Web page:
Ever since the Office of Management and Budget issued its “cloud first” policy in December 2010, federal agencies have been wrestling with implementation. What to move to the cloud, how to move to the cloud, how much to move to the cloud, how to address security concerns during this hybrid transition phase – these are some of the bigger questions CIOs have been wrestling with.
Joe Kim thinks that perhaps those questions have been framed incorrectly.
“What most CIOs are coming to realize is that hybrid isn’t a transition, it’s the end state. That might seem minor, but it has huge implications,” the global CTO of SolarWinds said in an interview with FTI.
Take the issue of security, for instance. “Security concerns don’t just go away because you’re standing still,” Kim said. “No matter where you are you have to worry about security, so modernizing is the best way to address them.”
That changes the calculus for a CIO trying to find the right balance between traditional, on-premises data centers and using a public cloud, by adding the third leg to the stool – considering a private cloud as part of the mix.
The determination of the IT infrastructure mix starts with the question, “How secure does this data need to be – what comfort level do I need?” Kim said.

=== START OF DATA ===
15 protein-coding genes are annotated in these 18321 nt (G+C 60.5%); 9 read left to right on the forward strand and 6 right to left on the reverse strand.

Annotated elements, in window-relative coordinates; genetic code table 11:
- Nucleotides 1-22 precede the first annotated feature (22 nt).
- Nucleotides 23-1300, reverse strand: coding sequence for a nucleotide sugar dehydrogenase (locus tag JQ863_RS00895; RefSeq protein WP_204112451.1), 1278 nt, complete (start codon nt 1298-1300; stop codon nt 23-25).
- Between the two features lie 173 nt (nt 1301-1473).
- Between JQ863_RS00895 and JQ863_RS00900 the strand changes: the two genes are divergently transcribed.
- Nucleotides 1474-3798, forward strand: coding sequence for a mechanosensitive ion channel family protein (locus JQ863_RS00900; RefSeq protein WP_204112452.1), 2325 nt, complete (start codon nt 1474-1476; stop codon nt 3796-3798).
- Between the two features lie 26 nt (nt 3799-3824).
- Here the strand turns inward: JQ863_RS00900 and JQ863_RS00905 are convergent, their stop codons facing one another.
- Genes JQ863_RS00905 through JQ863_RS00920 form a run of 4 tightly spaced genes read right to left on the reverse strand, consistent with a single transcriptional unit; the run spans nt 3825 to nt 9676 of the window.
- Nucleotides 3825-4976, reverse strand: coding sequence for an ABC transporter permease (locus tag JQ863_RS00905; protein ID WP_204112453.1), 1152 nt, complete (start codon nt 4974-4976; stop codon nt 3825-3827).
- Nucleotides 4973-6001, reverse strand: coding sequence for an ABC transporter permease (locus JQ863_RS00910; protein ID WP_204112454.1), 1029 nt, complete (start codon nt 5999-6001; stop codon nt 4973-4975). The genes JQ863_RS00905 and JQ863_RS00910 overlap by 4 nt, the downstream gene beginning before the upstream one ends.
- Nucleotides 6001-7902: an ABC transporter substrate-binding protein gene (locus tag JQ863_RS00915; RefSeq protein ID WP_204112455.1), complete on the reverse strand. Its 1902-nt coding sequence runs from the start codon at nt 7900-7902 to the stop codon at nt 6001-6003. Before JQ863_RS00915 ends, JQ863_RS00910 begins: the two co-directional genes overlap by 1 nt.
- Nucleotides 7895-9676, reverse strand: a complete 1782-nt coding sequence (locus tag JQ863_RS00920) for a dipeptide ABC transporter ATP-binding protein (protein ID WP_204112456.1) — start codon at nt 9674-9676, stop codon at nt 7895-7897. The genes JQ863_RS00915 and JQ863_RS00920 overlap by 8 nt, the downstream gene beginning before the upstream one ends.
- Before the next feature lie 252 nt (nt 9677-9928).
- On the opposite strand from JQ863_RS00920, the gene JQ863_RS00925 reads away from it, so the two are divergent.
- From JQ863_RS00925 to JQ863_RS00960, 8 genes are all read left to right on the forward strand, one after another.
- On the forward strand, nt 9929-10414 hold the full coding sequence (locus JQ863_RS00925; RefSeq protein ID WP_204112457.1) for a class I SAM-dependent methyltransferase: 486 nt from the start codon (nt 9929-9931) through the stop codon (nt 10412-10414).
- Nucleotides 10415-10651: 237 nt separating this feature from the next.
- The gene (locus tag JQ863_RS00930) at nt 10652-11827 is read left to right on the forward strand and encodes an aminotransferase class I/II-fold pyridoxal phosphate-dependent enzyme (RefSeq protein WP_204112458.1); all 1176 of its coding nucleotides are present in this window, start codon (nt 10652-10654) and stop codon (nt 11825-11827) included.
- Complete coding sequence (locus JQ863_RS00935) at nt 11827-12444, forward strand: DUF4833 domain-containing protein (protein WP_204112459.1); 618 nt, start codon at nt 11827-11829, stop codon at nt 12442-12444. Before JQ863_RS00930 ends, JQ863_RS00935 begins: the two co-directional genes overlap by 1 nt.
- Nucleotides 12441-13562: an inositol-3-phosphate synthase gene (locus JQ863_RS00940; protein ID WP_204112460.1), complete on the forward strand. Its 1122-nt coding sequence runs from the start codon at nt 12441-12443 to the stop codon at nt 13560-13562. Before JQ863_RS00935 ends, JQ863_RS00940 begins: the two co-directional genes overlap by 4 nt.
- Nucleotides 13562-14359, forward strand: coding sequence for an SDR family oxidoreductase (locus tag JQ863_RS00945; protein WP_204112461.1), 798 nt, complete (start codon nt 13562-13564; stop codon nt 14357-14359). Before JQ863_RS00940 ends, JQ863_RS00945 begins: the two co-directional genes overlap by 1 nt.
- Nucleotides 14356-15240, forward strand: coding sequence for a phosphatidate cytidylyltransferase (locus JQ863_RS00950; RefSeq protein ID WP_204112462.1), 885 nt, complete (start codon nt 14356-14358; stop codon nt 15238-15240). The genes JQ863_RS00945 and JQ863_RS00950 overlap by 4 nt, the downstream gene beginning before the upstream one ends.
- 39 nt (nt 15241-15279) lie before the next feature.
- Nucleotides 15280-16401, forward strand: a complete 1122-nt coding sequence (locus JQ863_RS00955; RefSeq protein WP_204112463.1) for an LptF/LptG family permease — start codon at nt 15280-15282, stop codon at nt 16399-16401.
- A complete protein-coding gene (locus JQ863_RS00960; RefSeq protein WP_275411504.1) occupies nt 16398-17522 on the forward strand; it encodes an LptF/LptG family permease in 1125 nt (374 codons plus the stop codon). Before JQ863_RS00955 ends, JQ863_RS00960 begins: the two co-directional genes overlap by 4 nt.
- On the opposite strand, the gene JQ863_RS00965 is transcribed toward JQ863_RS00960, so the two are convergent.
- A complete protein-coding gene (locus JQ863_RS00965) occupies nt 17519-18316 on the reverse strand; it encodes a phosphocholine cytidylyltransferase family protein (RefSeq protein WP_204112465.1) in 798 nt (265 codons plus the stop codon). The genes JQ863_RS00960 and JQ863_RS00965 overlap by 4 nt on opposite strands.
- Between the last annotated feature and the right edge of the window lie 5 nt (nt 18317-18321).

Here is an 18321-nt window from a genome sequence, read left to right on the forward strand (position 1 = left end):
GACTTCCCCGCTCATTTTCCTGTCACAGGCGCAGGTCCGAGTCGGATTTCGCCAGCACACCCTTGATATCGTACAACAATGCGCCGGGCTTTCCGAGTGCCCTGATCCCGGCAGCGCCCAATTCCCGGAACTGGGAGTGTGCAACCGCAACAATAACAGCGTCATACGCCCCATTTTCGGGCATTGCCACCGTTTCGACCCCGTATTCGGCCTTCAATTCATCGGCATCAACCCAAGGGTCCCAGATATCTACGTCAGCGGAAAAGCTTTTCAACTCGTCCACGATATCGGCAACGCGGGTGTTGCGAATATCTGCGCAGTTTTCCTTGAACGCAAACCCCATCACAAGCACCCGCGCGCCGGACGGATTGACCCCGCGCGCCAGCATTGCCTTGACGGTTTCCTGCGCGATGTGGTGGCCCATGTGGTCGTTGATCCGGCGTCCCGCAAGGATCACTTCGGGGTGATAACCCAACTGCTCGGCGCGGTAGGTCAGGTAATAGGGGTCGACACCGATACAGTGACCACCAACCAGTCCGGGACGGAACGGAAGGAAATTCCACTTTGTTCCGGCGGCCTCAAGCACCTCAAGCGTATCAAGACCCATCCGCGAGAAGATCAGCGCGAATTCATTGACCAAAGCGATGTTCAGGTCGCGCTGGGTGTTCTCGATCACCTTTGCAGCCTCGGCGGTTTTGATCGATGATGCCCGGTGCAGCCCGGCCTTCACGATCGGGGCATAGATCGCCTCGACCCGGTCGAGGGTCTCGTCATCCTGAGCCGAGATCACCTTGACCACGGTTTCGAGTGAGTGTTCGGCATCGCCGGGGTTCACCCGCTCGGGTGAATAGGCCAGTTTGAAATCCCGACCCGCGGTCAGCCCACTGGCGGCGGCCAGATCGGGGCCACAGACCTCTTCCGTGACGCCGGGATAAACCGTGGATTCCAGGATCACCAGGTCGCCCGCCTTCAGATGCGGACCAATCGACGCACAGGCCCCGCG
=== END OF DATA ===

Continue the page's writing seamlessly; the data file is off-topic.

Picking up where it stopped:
In turn, this dictates setting a strategy. “What is the purpose that I’m even looking at the cloud? Who do I need to bring in to validate this will solve it?” he said. ““For example, if I want to [use] big data, I have to look at things like, volume, variety, whether it’s just machine [data] and metrics, or audio and video?
The nature of how you build that system out can be really chaotic if you don’t plan it out … Once you have a focused discussion, it’s not like you can’t design a system to accommodate” your needs.
Kim said there are two types of strategy, both of which are needed. A “geometric” strategy measures the things that aren’t moving; a “calculus” strategy measures the things that are moving.
“The challenge for [the government] is that the geometric strategy works really well in federal agencies, but in the cloud you have to build in flexibility,” he said.
Kim recommended that CIOs and CTOs not talk to vendors until they have their strategy planned out.
“Once you know what you want to do, [that’s when] you look at the market,” he said. “With a vendor, look at their point of view – does that match yours? Do the vendors you’re choosing align with the flexibility you want? [Otherwise,] there’s a little bit of danger, looking for tech vendors to solve a problem for you,” because they will frame the challenges to suit the solutions they offer.
The downside to having a hybrid environment? It’s hard.
“That’s the only downside, that it’s hard,” Kim said. “It takes a lot of education when you go out to move to a hybrid environment. You have to understand that there’s a need for this and provide education … Make sure you can understand how you’re going to do change management.”
Want to learn more about the benefits of a hybrid environment, particularly how to enable full-stack visibility? You can find that information here.